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Shumard Oak



NAME:  Quercus shumardii or Q. buckleyi (texana)

PRONUNCIATION:  KWER-kus shoe-MARD-ee BUCK-lee-eye

FAMILY:  Fagaceae (Beech Family)

TYPE: Deciduous shade tree

HEIGHT:  60 to 100 feet

SPREAD:  60 to 80 feet 

FINAL SPACING:  30 to 50 feet


NATURAL HABITAT AND PREFERRED SITE:  Shumard eastern red oak grows in the 1/3 of the state in a wide range of soils from sandy to heavy clays to solid white rock outcropping areas. It adapts to most any soil that it well drained.

IDENTIFICATION INFORMATION:  Red oak is a graceful, majestic, tall-growing and wide-spreading shade tree with beautiful fall color and lovely deeply cut leaves. Fall color can range from yellowish-browns through yellows and reds to deep maroons. Typically has no central stem although I have seen some true shumard red oaks with central stems.

FLOWERS AND FRUIT:  Male and female flowers (catkins) on the same plant (monoecious). Rust colored male flowers hang from terminal growth in the early spring and female flowers bloom singly or in small clusters. Fruits are medium to large acorns, generally ¾ to 1 inch long to ½ to 1 inch wide. They mature in the fall of the second season, singly or in pairs.

BARK:  Young trees have light to medium gray and very smooth bark. It darkens with age and develops a heavy texture.

FOLIAGE:  Leaves are simple, alternate and deciduous with fall color ranging from yellows to reds and even deep maroons. The only way to be sure about the fall color is to buy plants in the fall to try to get the bright red colors. Even then the fall color will vary depending on the soil and weather conditions. Leaves are deeply and gracefully cut with pointed tips.

CULTURE:  Red oak is fast growing, especially for such a high quality tree, requires a minimum amount of fertilizer and moderate moisture. It is sometimes hard to establish from transplanting and can be easily over or under watered. Once established it is an easy to maintain and drought tolerant tree.

PROBLEMS:  Red oaks can’t stand wet feet. Poorly drained soil causes root disease, illness or death. Red oak are highly susceptible to oak wilt. Occasionally red oaks are bothered by scale, borers and other insect pests but that is always a symptom and related to a bigger problem of an environmental nature. Oak sawflies are fairly common, annoying pests that attack and skeletonize the leaves. Its damage is normally isolated in spots no larger than basketballs. Can be controlled by the Basic Organic Program and occasional spraying of Garrett Juice plus garlic. Another cause of problems is mistakenly buying pin oaks or crossbred trees.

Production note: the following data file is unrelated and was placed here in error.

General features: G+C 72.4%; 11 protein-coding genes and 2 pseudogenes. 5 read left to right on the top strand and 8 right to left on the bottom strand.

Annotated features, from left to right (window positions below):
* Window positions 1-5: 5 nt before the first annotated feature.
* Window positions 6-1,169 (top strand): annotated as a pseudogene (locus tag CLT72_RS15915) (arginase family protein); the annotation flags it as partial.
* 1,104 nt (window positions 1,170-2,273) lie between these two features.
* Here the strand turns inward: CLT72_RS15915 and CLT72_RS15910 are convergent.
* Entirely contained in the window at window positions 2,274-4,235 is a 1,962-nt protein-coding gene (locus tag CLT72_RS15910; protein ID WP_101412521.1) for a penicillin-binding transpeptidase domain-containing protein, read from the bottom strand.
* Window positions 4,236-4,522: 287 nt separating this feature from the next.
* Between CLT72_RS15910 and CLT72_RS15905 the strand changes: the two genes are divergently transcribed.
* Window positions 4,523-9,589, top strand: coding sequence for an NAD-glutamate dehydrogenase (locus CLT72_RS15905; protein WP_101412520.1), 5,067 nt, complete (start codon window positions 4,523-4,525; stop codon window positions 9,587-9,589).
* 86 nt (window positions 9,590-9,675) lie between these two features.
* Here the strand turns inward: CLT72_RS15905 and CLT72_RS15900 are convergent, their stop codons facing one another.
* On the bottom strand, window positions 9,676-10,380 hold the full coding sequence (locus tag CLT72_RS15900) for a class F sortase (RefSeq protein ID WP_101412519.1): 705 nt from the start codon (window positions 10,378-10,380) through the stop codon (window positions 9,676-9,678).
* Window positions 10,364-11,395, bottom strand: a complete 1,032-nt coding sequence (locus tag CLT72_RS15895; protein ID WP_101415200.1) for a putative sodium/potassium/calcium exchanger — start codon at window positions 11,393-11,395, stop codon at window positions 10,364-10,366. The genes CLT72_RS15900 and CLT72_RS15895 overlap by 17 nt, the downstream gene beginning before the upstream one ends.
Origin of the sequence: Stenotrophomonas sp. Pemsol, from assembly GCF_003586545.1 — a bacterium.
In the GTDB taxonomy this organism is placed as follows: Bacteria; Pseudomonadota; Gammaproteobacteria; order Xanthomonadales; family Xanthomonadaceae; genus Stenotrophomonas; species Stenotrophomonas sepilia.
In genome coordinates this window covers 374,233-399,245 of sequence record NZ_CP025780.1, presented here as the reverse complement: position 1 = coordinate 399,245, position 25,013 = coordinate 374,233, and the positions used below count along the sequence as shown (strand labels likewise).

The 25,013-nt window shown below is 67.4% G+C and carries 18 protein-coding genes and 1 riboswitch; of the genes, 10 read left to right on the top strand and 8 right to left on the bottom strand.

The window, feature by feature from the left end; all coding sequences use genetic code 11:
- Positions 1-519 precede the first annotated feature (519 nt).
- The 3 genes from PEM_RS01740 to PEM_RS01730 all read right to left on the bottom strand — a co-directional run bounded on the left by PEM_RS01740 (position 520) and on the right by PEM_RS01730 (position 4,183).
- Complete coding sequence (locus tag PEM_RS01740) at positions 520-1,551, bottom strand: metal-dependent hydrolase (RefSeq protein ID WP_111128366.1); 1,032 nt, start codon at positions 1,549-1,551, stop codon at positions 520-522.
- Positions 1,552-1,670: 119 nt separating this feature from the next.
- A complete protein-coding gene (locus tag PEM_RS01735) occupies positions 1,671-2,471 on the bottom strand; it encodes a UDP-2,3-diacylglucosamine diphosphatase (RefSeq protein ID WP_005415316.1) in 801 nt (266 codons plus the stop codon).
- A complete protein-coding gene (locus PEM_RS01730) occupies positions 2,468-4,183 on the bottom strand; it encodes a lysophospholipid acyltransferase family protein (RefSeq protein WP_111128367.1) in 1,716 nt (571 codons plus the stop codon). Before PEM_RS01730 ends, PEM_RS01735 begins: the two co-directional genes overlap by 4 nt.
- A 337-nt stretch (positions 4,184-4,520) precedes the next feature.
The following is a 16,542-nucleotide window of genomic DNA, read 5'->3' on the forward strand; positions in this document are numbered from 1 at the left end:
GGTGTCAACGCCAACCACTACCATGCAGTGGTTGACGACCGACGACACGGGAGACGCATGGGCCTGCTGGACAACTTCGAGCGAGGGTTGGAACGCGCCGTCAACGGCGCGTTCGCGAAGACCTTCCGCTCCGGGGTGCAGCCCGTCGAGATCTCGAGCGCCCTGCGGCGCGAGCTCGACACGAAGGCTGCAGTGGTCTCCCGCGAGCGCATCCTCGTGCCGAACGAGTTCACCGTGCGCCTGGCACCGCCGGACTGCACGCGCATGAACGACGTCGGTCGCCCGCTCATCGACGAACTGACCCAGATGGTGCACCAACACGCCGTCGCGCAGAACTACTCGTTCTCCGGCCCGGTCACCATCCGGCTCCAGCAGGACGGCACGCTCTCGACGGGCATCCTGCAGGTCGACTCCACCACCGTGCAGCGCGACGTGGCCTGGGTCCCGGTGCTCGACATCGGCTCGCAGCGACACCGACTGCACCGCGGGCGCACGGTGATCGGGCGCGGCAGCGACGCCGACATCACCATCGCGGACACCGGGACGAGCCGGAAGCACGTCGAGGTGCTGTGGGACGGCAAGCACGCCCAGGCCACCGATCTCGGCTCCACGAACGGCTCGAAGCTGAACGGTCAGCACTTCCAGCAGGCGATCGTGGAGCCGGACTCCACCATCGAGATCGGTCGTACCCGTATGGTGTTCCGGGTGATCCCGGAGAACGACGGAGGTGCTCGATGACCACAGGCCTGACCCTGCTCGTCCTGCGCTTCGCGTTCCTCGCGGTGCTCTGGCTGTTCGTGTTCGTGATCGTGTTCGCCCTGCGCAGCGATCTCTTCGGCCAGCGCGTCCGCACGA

PROPAGATION:  Propagation is by planting acorns in the fall just after they have fallen from the trees.

INSIGHT:  Red oaks are magnificent and graceful trees. They have always been one of my favorites but they are the subject of a large, confusing tree problem. Buying the right plant is not always easy. There are 3 red oaks that are very similar and will all work in the alkaline soils, Quercus shumardii, Quercus texana and Quercus gravesii is the Chisos oak. Benny Simpson in his book A Field Guide to Texas Trees explains the difference in them best by saying that the Chisos oak grows primarily west of the Pecos, Texas red oak grows west and north of the Balcones Escarpment and the White Rock Escarpment just west of Dallas and the shumard oak simply grows east of that line.

Pin oak and crossbreeds of other trees such as southern red oak  (Quercus falcatta) and northern red oak (Quercus rubra) cross breed readily with red oaks. If trees not adapted in Texas dominate the blood of the offspring, these trees when growing in alkaline soil, will be sickly with nutrient deficiencies, appear chlorotic and eventually die. The northern red oak doesn’t do very well anywhere in Texas. The southern red oak grows very well over in the deep east Texas acid sandy soils and the same goes for pin oak.

Some folks still recommend wrapping tree trunks with paper, gauze or other materials to allegedly protect the trees from various problems from sunburn to insect attack. Borers are warned about often. Wrapping tree trunks not only doesn’t help the tree, it actually encourages weak bark, disease and insect attack and of course wastes your money. See the front of the book for the proper planting instructions which apply for all trees but especially for red oaks.

QUESTION:  The leaves on my red oak trees fell early. I noticed the same thing with other trees nearby. Is there an underlying problem, or was the tree man correct when he told me it was caused by heavy spring rains? D.C., Dallas

ANSWER:  Many red oaks lost leaves early last fall. Heavy rains in the spring followed by intense heat and humidity caused it. Spraying the foliage next year with compost tea or Garrett Juice should help reduce leaf drop.

Animal damage

QUESTION: We planted a 5-gallon Shumard red oak about four years ago. It has grown very well without any problems. Recently, I noticed that the bark has been chipped away nearly all the way around the bottom of the tree. Upon inspection, I see that there are several joints where the bark is gone. What is happening to our tree and what should I do?

ANSWER: It looks like animal damage, which can cause severe injury to trees or shrubs. If the damage is all the way around the trunk, the chances are the tree will not survive. Apply the Tree Trunk Goop to the wound and to burlap wrapped around the wound. To prevent this problem in the future, increase the health of the soil and the tree by following an organic gardening program. A photo you sent indicates that this tree is planted at least 6 inches too deep. Its root flare should be exposed, and any circling and girdling roots should be removed.

Animal damage

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